OK 4 seconds slower than I ran last year but way better than I thought I would run. I was really happy. Maybe too happy because I then thought I would do the champ race on the Saturday as it would help me race myself fitter. Yay! So halfway. Have a tune. A belter it is too.
The rest of the week I just never really got up for the run. It’s ok. Wee steady run round. A marker. See how I feel. I don’t know what land I was living on. You all know me. Mr hate pressure. Mr Nerves. Did I really think I could go and do a club race sub par and not care? That’s not me I’m afraid. I woke up on Saturday morning and didn’t even want to go along. Still had my cold. But I wasn’t quitting. Oh no not I. Went along and did a warm up. Conditions pretty good but I was sweating heavily. The usual hellos. Telling everyone I’m racing myself to fitness. I believed it you know. And we were up on the line. Cammy, the Legend, the Gazelle, Baby Bel, the Tantric Lawyer, the Boxer all on the front row. Me slightly behind. And we were off. And I went out hard. Through the first k in 3.36. Perfect for a run of around 18 mins. Except I was already thinking where I could drop out. I didn’t want to race. I know. I wasn’t in the mood for it. I didn’t think my body could sustain it. I was questioning whether I had niggles and whether I should stop and I slowed down. Went in behind Nick and the Legend and sort of came to my senses and thought bad spell over, carry on. Then I started telling myself that no, I’d already blown it by not dictating the pace. And I wasn’t good enough anyway. And that tight hammy was actually ready to go. And when the head is like that your body reacts accordingly. 1 mile in and I slowed to a stop and turned to jog home. It was like an out of body experience as I came to and realised what I had done. It was a long jog back to the start area past nearly 300 other runners. I’ve done it before and I’m sure I’ll do it again.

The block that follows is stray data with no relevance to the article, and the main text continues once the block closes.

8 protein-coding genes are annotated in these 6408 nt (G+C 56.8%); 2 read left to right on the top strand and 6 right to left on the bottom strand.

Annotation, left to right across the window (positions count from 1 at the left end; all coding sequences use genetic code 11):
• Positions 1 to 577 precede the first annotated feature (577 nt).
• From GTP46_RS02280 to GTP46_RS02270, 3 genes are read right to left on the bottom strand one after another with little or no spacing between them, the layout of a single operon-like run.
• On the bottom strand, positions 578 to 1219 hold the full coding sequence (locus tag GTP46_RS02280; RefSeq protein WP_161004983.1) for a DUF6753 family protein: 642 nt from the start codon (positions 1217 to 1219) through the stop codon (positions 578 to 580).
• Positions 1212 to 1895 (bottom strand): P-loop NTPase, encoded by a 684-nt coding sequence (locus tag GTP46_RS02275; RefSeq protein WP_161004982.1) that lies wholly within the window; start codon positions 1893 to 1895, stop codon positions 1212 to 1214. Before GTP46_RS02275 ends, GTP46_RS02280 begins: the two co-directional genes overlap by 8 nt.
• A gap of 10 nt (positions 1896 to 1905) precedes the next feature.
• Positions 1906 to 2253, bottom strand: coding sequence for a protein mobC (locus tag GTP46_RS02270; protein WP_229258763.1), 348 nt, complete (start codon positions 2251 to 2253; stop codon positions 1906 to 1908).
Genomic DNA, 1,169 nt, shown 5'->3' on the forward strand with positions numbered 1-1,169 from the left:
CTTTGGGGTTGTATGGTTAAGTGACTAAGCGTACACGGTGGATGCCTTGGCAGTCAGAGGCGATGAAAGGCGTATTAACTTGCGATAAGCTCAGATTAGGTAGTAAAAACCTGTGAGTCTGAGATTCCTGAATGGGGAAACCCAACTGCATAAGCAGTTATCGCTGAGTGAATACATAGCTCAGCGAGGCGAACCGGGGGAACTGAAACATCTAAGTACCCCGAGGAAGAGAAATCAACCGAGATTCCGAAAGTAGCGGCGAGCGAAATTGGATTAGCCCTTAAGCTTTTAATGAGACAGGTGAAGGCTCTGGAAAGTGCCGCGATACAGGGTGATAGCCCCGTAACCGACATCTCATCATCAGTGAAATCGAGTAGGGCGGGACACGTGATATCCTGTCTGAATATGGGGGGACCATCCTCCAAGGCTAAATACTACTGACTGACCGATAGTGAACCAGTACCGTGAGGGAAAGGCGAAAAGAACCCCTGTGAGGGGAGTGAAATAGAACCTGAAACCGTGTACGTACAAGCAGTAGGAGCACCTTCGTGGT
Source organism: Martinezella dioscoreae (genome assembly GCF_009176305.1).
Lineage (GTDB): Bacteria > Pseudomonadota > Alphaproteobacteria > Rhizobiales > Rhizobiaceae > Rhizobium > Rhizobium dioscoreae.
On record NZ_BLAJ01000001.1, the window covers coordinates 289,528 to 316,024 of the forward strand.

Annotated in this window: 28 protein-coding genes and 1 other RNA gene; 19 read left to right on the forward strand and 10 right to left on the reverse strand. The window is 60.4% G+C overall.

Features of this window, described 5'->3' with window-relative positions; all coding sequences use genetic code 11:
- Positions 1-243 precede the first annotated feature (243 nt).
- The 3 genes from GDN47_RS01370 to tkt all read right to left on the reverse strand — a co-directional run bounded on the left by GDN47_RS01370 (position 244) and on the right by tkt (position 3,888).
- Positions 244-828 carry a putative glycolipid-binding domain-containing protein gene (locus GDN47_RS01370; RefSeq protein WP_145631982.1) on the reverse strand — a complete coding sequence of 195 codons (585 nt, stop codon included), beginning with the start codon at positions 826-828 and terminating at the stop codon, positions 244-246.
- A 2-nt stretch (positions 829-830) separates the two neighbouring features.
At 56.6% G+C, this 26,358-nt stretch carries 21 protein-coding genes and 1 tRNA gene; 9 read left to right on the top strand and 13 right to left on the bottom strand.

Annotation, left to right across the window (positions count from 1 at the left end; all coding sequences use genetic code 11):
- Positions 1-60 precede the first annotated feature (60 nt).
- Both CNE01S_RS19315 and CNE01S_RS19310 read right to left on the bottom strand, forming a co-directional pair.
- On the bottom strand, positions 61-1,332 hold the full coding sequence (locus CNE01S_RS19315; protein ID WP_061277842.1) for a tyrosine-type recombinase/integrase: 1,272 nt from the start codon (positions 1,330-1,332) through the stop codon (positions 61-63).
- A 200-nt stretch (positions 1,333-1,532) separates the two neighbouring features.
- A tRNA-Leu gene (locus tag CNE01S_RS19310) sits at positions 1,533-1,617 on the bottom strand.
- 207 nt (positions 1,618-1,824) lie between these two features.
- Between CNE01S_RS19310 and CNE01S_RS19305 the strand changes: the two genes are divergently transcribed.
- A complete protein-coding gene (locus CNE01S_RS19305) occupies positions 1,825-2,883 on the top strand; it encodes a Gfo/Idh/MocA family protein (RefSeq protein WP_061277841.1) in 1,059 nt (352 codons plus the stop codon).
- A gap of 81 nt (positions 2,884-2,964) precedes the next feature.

You know, my legs could have got me round that. Not at a best but somewhere under 19 minutes I am sure. But my head wouldn’t allow it. For all the times running has improved my mental state from the challenges of other areas of my life, sometimes the head can win and even beat the running, and when it does I currently don’t have the fortitude to beat that. I am not proud of stepping aside. But I can’t regret it either as annoyed with myself that I was. Running ISN’T just physical. It’s heavily mental. I could not expect to turn up and run a race without the head being right, and I knew it wasn’t. I wasn’t fit enough and my head knew that. I know so many sportspeople go to sports psychologists and I get it. Standing next to me on that parkrun start line were people with points to prove, that were ready for it, up for it. I wasn’t and that’s the part I really need to work on. The next day I went a long run over the transmitters, my favourite solitude run. 10 miles and the legs stopped. 3 or 4 miles back stopping and starting. Yes it was warm but I was a beaten man when I got home. The highs of June to the lows of July. So here I am. No pace, no mental strength, no heart and the endurance had a laugh at me too. Friday night brings another 1500 at Scotstoun that I WANT to do. It’s a new experience with pacemakers etc and all I can try and do is be ready for it in the head. Run my best and take it from there. The form will come back if I work hard and that starts in the noggin. The mojo isn’t quite gone but the confidence has taken a dent. Look after your heads peeps.